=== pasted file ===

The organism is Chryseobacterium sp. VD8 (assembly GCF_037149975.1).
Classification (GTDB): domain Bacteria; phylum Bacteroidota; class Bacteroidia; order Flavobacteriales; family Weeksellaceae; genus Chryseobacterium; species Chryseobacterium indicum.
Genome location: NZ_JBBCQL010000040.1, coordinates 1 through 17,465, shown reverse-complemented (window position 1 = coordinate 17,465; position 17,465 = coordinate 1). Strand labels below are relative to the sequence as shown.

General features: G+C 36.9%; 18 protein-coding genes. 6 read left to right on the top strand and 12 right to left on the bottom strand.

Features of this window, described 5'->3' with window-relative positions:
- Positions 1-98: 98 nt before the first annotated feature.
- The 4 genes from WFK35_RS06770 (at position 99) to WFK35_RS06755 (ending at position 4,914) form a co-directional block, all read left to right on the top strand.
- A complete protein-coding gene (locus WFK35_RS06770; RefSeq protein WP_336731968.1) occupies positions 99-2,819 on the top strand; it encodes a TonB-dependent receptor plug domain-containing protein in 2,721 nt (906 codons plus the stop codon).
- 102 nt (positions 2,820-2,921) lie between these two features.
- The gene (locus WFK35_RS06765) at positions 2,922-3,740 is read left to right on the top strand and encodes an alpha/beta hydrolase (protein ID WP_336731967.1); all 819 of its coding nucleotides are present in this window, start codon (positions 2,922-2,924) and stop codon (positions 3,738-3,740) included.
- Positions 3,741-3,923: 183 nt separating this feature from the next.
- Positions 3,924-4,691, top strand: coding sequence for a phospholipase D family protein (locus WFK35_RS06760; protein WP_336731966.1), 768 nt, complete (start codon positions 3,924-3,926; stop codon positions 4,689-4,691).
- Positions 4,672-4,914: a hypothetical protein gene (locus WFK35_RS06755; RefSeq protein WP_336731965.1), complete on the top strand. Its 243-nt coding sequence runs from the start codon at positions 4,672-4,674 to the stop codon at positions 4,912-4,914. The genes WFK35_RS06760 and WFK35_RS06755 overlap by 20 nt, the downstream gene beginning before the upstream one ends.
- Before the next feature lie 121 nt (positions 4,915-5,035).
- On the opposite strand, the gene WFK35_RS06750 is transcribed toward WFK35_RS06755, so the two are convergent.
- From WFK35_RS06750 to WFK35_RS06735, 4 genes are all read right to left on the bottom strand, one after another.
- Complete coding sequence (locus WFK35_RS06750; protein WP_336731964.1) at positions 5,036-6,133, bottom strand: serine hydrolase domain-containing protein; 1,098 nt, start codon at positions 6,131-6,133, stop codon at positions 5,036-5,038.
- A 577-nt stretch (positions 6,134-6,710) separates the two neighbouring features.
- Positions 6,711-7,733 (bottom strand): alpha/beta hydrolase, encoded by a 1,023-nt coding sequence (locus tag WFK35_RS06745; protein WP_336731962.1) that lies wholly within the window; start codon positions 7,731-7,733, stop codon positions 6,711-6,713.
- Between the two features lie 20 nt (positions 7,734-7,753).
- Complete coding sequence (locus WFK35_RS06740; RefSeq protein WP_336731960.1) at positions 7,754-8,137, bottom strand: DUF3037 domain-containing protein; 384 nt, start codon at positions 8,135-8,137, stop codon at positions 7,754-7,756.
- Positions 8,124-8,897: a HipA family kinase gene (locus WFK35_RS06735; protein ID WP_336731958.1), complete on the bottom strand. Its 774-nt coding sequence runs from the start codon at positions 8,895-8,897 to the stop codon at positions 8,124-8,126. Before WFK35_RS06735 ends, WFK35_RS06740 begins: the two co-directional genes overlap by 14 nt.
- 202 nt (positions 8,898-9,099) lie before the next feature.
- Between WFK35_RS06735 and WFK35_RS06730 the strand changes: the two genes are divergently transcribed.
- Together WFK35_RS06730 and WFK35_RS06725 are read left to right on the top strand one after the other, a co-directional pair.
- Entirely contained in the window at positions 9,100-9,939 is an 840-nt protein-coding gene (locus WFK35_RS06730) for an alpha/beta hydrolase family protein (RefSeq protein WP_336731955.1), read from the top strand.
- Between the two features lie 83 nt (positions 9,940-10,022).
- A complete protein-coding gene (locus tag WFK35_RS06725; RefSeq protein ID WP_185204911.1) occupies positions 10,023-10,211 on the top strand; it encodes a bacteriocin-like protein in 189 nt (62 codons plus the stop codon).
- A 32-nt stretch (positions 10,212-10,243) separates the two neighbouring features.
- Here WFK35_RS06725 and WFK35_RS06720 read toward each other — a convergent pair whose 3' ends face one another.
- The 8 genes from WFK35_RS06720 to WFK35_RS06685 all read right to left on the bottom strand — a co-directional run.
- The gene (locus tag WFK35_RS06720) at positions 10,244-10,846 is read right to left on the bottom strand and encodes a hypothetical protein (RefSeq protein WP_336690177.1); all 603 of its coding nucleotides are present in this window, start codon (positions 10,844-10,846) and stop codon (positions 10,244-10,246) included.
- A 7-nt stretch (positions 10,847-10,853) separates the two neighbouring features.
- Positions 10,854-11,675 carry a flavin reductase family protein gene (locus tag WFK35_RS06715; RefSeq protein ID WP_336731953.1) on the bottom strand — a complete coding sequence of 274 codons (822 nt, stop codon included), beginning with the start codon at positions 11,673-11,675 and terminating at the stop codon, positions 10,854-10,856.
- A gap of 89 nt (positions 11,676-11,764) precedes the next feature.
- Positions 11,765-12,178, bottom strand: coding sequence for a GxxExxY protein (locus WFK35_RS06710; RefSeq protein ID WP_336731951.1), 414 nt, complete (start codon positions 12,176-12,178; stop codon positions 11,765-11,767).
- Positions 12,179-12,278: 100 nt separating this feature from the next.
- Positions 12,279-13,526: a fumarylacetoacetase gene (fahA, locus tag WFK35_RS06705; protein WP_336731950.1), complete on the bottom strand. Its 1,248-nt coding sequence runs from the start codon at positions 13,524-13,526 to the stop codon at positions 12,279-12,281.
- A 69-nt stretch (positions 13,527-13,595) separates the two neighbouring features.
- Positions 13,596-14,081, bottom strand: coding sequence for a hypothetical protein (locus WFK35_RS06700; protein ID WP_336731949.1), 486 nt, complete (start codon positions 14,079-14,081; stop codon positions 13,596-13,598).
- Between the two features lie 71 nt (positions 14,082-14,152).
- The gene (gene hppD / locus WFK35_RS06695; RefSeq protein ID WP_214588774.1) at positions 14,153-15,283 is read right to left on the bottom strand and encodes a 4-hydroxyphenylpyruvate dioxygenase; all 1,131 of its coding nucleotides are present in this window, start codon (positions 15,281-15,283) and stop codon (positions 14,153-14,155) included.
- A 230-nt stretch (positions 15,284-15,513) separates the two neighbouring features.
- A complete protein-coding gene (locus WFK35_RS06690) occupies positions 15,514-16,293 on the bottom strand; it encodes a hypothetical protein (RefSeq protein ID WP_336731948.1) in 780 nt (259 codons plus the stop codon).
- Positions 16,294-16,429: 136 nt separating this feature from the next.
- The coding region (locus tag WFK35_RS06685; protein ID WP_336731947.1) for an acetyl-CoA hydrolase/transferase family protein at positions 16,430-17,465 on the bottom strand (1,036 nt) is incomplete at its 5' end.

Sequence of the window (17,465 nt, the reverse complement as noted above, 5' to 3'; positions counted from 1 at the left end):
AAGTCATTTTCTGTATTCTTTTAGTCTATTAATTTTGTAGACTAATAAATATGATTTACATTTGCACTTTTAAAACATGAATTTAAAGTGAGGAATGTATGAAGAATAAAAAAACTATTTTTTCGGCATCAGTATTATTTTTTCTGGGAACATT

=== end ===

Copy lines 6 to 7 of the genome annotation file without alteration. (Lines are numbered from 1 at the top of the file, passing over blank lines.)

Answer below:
- Positions 1-98: 98 nt before the first annotated feature.
- The 4 genes from WFK35_RS06770 (at position 99) to WFK35_RS06755 (ending at position 4,914) form a co-directional block, all read left to right on the top strand.